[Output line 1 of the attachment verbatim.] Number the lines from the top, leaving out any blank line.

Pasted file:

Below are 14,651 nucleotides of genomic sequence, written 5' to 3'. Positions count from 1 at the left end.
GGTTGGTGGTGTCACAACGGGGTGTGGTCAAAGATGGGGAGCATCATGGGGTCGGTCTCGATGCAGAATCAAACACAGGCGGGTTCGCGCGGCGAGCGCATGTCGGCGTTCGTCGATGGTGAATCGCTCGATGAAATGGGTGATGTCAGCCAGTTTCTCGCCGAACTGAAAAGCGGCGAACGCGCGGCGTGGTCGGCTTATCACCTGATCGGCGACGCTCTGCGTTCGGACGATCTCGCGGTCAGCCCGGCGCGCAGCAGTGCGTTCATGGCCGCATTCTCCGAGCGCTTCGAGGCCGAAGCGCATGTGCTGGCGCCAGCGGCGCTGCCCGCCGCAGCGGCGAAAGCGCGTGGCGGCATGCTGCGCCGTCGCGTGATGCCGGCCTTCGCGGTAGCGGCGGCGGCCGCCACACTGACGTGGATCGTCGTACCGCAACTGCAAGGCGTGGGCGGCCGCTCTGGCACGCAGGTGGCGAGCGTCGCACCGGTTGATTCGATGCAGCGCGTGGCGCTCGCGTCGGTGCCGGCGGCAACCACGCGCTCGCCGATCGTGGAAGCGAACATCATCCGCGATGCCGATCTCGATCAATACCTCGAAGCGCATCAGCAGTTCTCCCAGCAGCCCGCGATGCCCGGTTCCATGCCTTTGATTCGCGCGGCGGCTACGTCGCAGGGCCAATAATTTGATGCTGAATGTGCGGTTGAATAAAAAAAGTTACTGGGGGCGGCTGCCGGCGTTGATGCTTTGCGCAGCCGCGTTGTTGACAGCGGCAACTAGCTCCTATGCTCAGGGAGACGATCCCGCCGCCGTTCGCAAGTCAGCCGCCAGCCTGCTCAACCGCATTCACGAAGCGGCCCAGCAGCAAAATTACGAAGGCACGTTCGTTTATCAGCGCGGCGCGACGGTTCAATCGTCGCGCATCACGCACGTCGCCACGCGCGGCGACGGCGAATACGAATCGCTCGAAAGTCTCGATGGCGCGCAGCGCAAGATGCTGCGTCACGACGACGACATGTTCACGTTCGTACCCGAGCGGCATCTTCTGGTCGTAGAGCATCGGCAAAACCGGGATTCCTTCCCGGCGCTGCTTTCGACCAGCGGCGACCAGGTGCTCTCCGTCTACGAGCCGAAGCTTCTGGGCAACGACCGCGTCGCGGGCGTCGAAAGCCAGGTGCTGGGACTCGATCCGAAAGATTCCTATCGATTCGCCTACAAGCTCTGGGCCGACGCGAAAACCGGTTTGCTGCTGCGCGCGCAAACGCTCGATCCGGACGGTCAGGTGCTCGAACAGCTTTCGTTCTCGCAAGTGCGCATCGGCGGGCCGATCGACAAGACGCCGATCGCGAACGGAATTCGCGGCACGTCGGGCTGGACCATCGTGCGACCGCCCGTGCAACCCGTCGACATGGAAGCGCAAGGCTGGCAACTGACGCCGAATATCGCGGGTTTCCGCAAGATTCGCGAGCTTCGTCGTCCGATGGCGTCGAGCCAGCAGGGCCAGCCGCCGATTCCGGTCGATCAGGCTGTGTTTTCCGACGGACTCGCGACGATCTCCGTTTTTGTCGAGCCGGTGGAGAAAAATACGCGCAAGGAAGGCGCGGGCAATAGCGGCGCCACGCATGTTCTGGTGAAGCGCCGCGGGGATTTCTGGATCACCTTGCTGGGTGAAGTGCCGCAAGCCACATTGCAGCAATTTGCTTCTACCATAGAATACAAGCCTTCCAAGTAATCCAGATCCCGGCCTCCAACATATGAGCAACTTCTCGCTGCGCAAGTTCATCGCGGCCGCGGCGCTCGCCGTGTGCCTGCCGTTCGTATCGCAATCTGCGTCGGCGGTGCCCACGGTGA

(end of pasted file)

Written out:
Below are 14,651 nucleotides of genomic sequence, written 5' to 3'. Positions count from 1 at the left end.